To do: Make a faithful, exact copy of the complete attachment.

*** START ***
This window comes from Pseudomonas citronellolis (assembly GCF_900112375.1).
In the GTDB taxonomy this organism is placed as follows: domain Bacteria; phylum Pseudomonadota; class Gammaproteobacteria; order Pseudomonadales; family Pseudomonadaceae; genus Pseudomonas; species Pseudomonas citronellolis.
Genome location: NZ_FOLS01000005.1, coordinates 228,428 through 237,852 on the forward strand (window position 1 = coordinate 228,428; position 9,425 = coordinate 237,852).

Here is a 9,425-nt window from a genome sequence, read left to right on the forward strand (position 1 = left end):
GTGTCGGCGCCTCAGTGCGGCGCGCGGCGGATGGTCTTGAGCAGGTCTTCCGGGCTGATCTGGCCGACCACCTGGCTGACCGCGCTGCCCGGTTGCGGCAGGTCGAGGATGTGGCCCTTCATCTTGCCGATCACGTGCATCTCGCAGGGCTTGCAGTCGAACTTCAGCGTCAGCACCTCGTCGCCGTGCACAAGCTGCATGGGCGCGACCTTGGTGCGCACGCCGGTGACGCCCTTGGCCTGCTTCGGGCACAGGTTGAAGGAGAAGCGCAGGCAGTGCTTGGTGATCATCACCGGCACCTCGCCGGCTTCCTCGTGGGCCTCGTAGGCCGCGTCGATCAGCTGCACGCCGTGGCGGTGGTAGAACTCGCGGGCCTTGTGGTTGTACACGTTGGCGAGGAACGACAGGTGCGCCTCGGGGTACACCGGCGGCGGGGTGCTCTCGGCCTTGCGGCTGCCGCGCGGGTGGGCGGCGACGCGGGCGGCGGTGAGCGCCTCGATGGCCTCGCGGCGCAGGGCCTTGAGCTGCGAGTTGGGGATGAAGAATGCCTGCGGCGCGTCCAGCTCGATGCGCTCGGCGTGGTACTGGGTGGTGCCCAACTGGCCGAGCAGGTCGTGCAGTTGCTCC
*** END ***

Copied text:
This window comes from Pseudomonas citronellolis (assembly GCF_900112375.1).
In the GTDB taxonomy this organism is placed as follows: domain Bacteria; phylum Pseudomonadota; class Gammaproteobacteria; order Pseudomonadales; family Pseudomonadaceae; genus Pseudomonas; species Pseudomonas citronellolis.
Genome location: NZ_FOLS01000005.1, coordinates 228,428 through 237,852 on the forward strand (window position 1 = coordinate 228,428; position 9,425 = coordinate 237,852).

Here is a 9,425-nt window from a genome sequence, read left to right on the forward strand (position 1 = left end):
GTGTCGGCGCCTCAGTGCGGCGCGCGGCGGATGGTCTTGAGCAGGTCTTCCGGGCTGATCTGGCCGACCACCTGGCTGACCGCGCTGCCCGGTTGCGGCAGGTCGAGGATGTGGCCCTTCATCTTGCCGATCACGTGCATCTCGCAGGGCTTGCAGTCGAACTTCAGCGTCAGCACCTCGTCGCCGTGCACAAGCTGCATGGGCGCGACCTTGGTGCGCACGCCGGTGACGCCCTTGGCCTGCTTCGGGCACAGGTTGAAGGAGAAGCGCAGGCAGTGCTTGGTGATCATCACCGGCACCTCGCCGGCTTCCTCGTGGGCCTCGTAGGCCGCGTCGATCAGCTGCACGCCGTGGCGGTGGTAGAACTCGCGGGCCTTGTGGTTGTACACGTTGGCGAGGAACGACAGGTGCGCCTCGGGGTACACCGGCGGCGGGGTGCTCTCGGCCTTGCGGCTGCCGCGCGGGTGGGCGGCGACGCGGGCGGCGGTGAGCGCCTCGATGGCCTCGCGGCGCAGGGCCTTGAGCTGCGAGTTGGGGATGAAGAATGCCTGCGGCGCGTCCAGCTCGATGCGCTCGGCGTGGTACTGGGTGGTGCCCAACTGGCCGAGCAGGTCGTGCAGTTGCTCC